Let’s talk about American Art at Phillips…You sold Norman Rockwell’s ‘Before The Shot’ for $4.7 million in 2019. Was that a watershed moment for Phillips?
It certainly was, and hugely important, too. Rockwell is one of the most quintessentially American artists, so to have him alongside works by Joan Mitchell and Basquiat and other postwar and contemporary artists was exciting and, in a way, really surprising for people. It was my first sale at Phillips – we had never sold a major painting by Rockwell – and we had tremendous competition for it with several bidders, some who were brand new to us, others were known to us but there was both interest from the US and international bidders. It sold to a contemporary art collector in Europe. I always knew this would be possible but to see it happen right away was extraordinary. It also was the top price realizing at any auction house during that particular American art season.
Maxfield Parrish’s “Humpty Dumpty,” which we sold for $740,000 in our July 2020 sale – our first sale during the pandemic – was another fantastic moment. He does not have the same name recognition as Rockwell, but that painting had been on the cover of Life magazine in 1921. It sold to a postwar and contemporary collector who had never looked at a Parrish before.
Are you trying to limit American Art offerings by date?
While the current trend is certainly towards contemporary art, there is also a desire to discover new, perhaps unfamiliar artists – artists who collectors haven’t necessarily seen before. I think while we are looking to what’s happening now, we are also looking to see what has come before – it’s really an expansion of taste.
Any interest in delving into the Outsider Art market?
I’m open to any artist. It’s about the quality of the picture, about the feel of the work. We offered “Table II” by George Tooker in our June 23, 2021, Day Sale – he was not an artist I was targeting but it had been painted in 1991 and had a contemporary sensibility. Our estimate was $80/120,000 and it brought nearly $240,000. So, really, I’m open to anything. It’s one of the things that’s wonderful about working at Phillips – there’s some creative leeway to what you can offer.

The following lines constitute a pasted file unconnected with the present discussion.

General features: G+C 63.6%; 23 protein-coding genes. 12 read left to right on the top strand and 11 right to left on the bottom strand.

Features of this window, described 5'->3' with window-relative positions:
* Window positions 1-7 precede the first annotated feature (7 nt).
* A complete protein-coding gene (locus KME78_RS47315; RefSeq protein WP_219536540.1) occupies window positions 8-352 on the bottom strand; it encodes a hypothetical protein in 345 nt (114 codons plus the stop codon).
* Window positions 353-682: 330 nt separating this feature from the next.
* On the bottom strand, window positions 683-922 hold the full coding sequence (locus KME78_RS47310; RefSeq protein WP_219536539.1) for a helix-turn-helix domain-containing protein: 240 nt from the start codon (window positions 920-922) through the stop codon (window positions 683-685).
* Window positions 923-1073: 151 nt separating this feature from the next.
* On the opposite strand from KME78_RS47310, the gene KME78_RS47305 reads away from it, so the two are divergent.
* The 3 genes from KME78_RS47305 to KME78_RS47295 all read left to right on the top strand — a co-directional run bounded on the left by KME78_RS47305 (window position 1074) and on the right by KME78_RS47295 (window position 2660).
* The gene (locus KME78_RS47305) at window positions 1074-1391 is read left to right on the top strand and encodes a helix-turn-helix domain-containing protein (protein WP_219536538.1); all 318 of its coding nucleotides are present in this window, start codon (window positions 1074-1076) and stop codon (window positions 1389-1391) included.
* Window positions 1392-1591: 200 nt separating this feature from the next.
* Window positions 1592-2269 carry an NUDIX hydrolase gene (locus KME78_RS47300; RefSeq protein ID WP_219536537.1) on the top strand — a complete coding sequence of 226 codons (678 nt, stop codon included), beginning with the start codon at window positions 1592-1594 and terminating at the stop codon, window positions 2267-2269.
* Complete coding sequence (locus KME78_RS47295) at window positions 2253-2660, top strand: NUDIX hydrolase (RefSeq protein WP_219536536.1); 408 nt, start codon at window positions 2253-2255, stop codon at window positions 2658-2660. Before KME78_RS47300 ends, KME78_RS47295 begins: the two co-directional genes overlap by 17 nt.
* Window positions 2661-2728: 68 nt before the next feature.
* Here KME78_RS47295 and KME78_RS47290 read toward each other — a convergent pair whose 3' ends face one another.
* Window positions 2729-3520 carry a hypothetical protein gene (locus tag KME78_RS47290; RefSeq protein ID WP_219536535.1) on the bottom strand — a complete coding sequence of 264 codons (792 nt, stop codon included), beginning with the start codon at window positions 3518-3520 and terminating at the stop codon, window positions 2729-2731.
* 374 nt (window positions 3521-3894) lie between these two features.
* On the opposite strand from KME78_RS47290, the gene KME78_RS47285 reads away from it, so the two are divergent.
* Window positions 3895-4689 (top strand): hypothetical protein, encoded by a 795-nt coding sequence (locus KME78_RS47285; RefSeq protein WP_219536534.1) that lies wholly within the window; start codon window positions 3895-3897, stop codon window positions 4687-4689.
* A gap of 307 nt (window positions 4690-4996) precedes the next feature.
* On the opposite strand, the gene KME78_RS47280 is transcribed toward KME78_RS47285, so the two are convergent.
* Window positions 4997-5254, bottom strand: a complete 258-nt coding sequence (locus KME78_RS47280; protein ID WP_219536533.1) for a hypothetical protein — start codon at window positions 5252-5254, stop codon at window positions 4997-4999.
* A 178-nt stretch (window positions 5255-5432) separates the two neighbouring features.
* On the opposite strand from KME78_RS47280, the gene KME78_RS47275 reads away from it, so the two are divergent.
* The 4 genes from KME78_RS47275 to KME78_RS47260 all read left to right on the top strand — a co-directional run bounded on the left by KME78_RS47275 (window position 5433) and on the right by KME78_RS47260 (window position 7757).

Do you plan to hold stand-alone sales, or will you sell with Twentieth Century works, at least for the foreseeable future?
One of the reasons I joined Phillips was to have the opportunity to present American Art in a more modern and contemporary context. The fact that Phillips’ auctions combine the best of Twentieth Century and contemporary art across the board is what makes them so strong. It’s been refreshing over the last few years to see the once siloed market with so many sub-categories begin to merge into one holistic group. Many museums now are also installing their galleries to reflect this shift. Artists have always looked at each other’s work, often across time periods and geography. I think to separate them would be a disservice to everyone involved – from collectors to the legacies of the artists themselves, to all of us working in art professions. I think works of art are much more exciting when viewed all together.
You face stiff competition in this category, most notably by two other international auction houses, both of which you’ve worked for. How do you plan to stand out / what can Phillips offer the others can’t or don’t?
What we do for American works of art at Phillips is unique. We are able to select each picture we sell – and we do this with an eye towards quality, rarity and what we believe will appeal to today’s collectors around the world. We are able to place each American work we offer in a Twentieth and Twenty-First Century context in a way that is custom-made, almost curated in feel. We are also able to focus attention on American works in an exclusive and powerful way – a way that captures the attention of collectors who would not necessarily think about or be interested in acquiring a more traditional work of American art.
Do you have anything committed to your upcoming May 2022 sale you’d like to give us a sneak peak at?
I am working on a few things and will keep you posted!
-Madelia Hickman Ring